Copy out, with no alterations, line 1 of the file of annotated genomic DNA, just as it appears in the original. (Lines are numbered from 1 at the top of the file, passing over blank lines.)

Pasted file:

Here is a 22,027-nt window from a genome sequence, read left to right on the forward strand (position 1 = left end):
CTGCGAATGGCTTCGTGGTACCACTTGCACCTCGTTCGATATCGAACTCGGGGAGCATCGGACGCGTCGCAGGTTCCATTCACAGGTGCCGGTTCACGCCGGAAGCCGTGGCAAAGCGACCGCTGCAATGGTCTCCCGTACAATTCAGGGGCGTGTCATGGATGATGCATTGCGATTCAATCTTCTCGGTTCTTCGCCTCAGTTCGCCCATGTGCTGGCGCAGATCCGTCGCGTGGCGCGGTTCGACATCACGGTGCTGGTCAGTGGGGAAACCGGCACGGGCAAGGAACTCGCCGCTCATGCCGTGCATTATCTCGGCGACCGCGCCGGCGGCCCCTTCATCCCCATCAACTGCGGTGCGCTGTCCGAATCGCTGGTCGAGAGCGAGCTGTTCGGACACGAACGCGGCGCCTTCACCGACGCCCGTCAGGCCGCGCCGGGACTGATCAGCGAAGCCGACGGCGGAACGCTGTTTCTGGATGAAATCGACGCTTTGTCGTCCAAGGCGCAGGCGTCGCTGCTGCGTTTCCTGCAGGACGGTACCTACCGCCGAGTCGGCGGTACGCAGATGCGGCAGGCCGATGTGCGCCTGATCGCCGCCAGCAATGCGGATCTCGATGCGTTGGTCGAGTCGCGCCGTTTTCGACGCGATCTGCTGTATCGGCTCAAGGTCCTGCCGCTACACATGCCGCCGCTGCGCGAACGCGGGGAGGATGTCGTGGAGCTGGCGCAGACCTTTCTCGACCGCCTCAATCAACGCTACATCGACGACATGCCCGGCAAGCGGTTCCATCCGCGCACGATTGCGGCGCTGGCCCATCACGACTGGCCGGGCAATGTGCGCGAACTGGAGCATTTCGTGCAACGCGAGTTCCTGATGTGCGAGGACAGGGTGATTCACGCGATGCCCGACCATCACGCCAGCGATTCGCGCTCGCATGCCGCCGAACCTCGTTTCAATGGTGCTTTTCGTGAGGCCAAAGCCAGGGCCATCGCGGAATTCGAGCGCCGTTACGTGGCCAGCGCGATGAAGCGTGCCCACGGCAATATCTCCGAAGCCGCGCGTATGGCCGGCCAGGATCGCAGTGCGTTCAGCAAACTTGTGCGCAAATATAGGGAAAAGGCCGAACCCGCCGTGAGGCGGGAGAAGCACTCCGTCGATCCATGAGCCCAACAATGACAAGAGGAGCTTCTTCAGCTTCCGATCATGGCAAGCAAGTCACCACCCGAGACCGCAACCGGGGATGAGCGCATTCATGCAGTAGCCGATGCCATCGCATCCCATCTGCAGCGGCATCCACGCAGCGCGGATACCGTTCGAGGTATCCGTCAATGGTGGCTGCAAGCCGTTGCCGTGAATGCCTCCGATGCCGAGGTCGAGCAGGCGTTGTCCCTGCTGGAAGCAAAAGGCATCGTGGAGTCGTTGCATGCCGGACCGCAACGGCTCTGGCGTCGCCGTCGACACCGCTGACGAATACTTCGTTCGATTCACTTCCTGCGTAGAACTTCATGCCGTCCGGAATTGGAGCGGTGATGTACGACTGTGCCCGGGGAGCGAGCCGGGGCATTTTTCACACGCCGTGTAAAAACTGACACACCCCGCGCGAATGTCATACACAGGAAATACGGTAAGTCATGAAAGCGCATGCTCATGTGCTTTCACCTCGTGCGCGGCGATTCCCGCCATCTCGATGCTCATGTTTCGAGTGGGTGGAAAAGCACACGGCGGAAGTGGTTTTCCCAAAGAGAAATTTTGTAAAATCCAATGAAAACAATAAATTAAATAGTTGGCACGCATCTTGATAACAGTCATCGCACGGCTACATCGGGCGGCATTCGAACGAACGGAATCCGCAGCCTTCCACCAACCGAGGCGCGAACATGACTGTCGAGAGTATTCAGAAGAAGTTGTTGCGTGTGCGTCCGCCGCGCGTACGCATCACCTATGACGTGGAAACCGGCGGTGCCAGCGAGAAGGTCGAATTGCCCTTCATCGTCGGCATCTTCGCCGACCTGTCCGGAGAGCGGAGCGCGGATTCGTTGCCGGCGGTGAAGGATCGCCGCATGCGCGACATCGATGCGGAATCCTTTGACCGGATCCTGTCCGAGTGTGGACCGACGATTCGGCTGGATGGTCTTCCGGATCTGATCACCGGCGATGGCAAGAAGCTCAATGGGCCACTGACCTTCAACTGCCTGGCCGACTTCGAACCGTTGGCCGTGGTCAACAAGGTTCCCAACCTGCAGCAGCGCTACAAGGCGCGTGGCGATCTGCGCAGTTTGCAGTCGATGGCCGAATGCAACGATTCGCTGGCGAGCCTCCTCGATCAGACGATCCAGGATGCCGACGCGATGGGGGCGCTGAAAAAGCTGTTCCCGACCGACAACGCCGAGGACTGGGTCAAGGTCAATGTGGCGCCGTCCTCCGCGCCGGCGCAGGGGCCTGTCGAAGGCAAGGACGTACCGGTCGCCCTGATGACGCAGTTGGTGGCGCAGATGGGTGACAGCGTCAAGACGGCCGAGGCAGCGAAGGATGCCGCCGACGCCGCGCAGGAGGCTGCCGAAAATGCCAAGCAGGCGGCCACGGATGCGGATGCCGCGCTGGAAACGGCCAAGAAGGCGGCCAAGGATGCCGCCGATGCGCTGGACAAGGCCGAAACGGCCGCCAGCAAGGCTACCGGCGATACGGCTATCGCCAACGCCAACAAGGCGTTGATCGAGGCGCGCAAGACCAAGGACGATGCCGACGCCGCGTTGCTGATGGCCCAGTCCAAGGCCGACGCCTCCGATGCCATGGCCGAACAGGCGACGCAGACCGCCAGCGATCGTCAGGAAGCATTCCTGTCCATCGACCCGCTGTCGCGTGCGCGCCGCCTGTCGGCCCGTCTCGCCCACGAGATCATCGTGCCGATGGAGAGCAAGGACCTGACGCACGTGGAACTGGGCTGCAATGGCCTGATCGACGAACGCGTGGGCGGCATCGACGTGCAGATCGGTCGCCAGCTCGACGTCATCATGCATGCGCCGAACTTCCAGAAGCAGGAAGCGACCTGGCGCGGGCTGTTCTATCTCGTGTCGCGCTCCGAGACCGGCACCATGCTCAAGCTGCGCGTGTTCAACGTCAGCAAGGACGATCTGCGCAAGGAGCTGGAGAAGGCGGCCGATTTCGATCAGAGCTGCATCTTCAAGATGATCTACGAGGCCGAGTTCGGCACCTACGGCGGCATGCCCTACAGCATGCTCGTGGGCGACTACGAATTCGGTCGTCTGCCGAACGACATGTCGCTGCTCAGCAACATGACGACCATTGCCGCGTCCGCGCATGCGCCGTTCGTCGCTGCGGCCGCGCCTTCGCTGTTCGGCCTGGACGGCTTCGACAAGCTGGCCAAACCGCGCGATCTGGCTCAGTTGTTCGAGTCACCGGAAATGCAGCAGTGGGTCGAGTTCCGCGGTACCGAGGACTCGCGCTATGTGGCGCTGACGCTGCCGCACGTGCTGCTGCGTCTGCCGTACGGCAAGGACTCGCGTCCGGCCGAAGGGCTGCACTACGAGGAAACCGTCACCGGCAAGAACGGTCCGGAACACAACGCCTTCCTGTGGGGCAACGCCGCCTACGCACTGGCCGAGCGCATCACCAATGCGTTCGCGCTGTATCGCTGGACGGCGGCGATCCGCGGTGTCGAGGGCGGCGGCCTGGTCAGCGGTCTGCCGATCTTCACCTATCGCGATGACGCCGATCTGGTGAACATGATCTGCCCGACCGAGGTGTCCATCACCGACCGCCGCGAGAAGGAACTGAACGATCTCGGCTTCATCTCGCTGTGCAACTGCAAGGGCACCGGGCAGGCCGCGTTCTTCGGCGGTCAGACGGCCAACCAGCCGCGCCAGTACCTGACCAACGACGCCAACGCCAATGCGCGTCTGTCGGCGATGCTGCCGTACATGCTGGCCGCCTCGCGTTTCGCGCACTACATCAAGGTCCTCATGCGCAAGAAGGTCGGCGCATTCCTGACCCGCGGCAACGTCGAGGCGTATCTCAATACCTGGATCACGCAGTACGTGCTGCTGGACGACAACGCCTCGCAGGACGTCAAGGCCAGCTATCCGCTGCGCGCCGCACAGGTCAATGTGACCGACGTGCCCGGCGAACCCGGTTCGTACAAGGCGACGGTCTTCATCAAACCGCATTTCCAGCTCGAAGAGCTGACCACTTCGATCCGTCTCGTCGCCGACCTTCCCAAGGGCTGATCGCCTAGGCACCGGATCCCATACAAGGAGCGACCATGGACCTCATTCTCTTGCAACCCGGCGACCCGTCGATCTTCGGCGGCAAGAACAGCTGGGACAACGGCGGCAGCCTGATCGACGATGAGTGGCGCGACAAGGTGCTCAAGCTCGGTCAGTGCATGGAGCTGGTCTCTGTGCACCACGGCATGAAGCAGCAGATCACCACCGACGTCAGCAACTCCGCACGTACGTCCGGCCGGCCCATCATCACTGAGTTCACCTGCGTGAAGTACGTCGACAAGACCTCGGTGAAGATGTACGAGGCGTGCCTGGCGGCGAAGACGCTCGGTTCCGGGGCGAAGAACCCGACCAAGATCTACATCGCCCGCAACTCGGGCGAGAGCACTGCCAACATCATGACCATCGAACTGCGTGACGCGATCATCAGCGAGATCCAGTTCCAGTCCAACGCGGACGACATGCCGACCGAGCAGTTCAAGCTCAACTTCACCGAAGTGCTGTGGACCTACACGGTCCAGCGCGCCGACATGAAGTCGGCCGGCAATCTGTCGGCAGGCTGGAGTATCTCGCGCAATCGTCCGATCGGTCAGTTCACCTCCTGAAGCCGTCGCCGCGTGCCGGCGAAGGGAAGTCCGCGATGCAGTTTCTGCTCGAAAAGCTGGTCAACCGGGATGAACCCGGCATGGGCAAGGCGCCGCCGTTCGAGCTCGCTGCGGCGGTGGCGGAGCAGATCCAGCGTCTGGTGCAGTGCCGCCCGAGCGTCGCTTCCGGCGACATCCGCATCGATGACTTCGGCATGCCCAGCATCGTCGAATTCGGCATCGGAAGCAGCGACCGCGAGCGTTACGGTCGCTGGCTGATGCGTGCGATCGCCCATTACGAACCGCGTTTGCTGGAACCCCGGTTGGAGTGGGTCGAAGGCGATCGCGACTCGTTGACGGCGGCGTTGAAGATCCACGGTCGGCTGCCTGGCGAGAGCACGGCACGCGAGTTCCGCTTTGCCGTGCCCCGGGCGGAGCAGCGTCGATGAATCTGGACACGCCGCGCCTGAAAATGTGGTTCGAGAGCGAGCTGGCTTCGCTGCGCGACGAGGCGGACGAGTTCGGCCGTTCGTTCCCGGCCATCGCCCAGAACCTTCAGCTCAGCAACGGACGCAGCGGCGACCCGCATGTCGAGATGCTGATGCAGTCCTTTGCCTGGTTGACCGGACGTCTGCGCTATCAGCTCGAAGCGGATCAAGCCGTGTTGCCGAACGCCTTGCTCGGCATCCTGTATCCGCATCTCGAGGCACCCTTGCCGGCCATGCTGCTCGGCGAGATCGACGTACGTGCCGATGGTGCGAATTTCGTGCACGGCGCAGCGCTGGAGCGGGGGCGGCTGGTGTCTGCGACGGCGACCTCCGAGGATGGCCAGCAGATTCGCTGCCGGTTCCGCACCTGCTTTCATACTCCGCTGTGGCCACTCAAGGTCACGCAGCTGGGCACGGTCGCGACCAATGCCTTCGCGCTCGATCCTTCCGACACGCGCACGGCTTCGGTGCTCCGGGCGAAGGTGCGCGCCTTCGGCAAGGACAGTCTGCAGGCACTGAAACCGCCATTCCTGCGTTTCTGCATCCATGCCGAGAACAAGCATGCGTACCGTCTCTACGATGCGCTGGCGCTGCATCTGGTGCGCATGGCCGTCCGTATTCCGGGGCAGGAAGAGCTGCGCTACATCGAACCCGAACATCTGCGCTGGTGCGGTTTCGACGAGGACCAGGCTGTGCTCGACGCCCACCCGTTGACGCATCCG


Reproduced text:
Here is a 22,027-nt window from a genome sequence, read left to right on the forward strand (position 1 = left end):